Simone, your English is understandable and I don't think that many of us speak
Italian. I don't, anyway. You do not need to apologize. It is nice to see
Quoting simoneboscolo <simoneboscolo@...
> Thank you for the answer. My question was about relationship between
> Gaelic Highland Clans and burghs population. For example:the burgh
> of Cromarty was in XVI° sec. in the lands of Clan Mackenzie.
> Undoubtely Cromarty was also inhabitated by some Mackenzie, some
> Munro, some Ross. But this Mackenzie, or Munro, or Ross, born in the
> burgh of Cromarty was loyal to his original clan (war, fiery cross,
> childhood from his chief family, exc.) or culturally was a world
> Sorry for my english but write in a foreign language is more
> difficult than speak or read it to me.
> --- In email@example.com, "Julie Stackable, SCA Margaret
> Hepburn" <malvoisine@y...> wrote:
> > That's kind of a complicated question to answer. If you are asking
> > about Lowland Clans, there weren't any, per se. There were large
> > families, with close kinship ties, but nothing like the Gaelic
> > system. Unless a Clan member relocated to the Lowlands to live,
> then I
> > would imagine their relationship with the citizenship of towns &
> > burghs would be pretty much what you would expect. They were
> > cultures, in some cases speaking a completely different language,
> > were still from the same country. Highlanders did a lot of trade
> > through the Lowlands. The Lowlands had very little true industry,
> > there was even less in the Highlands and they would have a need to
> > trade for things that couldn't be manufactured or gotten further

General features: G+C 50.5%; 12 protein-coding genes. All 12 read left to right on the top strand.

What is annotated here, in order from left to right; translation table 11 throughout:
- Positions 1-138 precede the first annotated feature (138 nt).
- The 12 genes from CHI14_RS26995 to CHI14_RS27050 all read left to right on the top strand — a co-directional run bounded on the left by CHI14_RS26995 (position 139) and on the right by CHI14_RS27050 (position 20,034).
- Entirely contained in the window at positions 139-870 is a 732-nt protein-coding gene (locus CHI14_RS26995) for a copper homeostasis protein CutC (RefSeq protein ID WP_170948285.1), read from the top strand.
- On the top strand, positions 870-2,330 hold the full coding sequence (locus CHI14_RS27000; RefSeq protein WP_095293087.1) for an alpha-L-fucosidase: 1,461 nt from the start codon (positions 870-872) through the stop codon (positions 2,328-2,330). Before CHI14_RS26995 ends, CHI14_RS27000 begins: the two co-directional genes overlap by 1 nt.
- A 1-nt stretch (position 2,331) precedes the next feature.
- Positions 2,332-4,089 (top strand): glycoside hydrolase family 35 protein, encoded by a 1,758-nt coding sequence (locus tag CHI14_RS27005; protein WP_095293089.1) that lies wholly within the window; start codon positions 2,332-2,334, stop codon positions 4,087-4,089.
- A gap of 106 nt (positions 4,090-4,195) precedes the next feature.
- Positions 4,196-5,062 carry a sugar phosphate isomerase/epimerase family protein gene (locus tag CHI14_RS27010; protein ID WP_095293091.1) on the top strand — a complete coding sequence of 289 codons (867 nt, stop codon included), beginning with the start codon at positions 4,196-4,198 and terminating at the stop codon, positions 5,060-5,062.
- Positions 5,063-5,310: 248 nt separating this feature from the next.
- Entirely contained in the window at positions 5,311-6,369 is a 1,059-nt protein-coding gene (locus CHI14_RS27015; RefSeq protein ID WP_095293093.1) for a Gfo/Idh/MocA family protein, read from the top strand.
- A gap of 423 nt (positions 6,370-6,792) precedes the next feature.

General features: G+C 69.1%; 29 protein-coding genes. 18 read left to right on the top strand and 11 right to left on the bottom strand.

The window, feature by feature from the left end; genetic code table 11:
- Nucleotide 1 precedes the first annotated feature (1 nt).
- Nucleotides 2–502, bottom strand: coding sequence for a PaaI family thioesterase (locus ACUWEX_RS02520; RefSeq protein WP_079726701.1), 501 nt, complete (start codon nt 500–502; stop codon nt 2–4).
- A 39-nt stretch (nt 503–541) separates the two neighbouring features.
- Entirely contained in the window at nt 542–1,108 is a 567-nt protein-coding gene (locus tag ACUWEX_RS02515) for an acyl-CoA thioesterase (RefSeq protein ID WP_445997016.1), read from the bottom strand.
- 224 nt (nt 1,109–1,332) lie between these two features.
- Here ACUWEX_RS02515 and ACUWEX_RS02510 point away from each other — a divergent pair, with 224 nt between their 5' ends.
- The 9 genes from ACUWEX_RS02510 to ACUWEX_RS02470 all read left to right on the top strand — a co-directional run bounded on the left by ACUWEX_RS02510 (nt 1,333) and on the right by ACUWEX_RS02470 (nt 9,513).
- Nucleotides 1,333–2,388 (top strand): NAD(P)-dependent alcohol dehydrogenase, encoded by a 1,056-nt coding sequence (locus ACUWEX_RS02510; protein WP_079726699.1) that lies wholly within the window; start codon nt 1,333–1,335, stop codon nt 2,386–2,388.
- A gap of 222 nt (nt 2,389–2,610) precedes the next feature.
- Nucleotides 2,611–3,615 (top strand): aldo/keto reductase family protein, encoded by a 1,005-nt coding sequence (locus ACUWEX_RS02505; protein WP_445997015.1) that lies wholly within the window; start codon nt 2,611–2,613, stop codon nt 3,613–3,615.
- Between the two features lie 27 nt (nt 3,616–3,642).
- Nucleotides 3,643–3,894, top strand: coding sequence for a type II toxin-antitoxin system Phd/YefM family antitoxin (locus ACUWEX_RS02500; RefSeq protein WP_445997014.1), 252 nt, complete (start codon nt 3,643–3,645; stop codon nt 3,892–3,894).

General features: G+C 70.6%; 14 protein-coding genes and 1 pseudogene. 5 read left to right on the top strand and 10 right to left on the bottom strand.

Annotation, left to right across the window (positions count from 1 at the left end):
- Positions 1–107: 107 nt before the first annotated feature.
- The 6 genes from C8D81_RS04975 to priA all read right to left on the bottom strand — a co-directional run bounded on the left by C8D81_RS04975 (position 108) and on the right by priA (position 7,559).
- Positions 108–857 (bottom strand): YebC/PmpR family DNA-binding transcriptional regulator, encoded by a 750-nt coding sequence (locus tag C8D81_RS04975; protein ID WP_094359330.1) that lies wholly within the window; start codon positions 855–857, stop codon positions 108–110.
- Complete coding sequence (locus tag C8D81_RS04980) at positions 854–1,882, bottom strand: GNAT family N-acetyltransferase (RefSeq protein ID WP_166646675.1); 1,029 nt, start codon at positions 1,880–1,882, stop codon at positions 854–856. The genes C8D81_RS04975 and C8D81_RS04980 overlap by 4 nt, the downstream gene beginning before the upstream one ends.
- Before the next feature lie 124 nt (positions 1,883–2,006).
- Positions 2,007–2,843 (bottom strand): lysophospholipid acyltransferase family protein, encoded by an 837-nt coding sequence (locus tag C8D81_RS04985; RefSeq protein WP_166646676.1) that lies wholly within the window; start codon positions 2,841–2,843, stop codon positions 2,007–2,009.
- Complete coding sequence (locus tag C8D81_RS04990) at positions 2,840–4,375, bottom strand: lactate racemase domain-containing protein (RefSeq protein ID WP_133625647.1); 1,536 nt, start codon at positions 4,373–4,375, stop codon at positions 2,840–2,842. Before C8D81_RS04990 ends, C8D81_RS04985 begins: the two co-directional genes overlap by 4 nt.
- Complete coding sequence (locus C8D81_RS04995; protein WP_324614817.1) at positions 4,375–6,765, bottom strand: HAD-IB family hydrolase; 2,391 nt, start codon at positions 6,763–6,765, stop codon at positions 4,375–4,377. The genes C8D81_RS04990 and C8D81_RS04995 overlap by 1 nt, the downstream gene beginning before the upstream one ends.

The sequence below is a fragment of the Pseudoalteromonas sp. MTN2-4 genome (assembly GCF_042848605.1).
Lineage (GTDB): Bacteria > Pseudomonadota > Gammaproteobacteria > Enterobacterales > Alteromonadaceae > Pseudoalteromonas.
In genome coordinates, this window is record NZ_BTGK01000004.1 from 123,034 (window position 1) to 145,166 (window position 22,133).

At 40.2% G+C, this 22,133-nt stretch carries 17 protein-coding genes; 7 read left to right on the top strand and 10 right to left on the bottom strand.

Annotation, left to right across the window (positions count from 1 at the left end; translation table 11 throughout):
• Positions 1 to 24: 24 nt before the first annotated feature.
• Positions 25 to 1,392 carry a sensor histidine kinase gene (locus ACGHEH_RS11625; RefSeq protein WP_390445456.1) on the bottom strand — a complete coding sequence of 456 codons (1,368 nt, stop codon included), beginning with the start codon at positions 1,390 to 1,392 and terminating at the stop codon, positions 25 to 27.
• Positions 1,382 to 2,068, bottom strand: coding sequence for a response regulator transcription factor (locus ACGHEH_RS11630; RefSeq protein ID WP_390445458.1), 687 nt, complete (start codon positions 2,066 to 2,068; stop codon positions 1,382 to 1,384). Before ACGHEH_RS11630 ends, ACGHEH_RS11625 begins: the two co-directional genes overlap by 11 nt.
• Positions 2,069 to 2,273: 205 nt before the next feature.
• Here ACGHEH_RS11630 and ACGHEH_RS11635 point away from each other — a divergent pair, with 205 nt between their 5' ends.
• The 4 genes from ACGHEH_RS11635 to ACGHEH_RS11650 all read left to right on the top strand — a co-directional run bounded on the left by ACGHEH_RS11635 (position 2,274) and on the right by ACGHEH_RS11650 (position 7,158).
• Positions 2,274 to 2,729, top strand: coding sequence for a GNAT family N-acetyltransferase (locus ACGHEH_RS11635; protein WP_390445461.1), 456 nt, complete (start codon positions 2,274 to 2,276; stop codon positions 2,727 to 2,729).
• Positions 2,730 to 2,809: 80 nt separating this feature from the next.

> > north. The Highlanders would bring their cattle, sheep and sheep
> > (skins & wools) down to the towns for trade & export.
> > Post 1560, you have a little more stress as the Lowlands slowly
> > converted to Protestantism and the Highlands stayed mainly
> > well into the 18th century (this is a BROAD generalization). You
> > have what I would consider real political strife between north and
> > south until the 18th century with the Jacobite question.
> > I think there is some perceived prejudice on both sides in the
> > centuries - with Lowlands thinking the Highlanders were primitive,
> > wild, what have you & with Highlanders thinking the Lowlands were
> > too 'English', but again, that's a broad generalization.
> > You might have better luck with a more specific question, i.e. if
> > mean religion, or trade or intermarriage or whatever.
> > Cheers,
> > Margaret Hepburn
> > --- In firstname.lastname@example.org, "simoneboscolo"
> > wrote:
> > > I've read on Mrs Krossa's "Medieval Scotland" that the
> > of
> > > town and burghs in Scotland, whatever in Gaelic speaking
> > was
> > > of Inglish or Lowlander culture and language and burghs had
> > own
> > > ruling sistem. But what kind of relationships there was beetwen
> > > chiefs, Clan sistem and burgh's citizenship in Scotland until
> > > sec.?
> This is Albanach, a group devoted to the study and re-enactment of
> Scotland c. 503-1603 AD.
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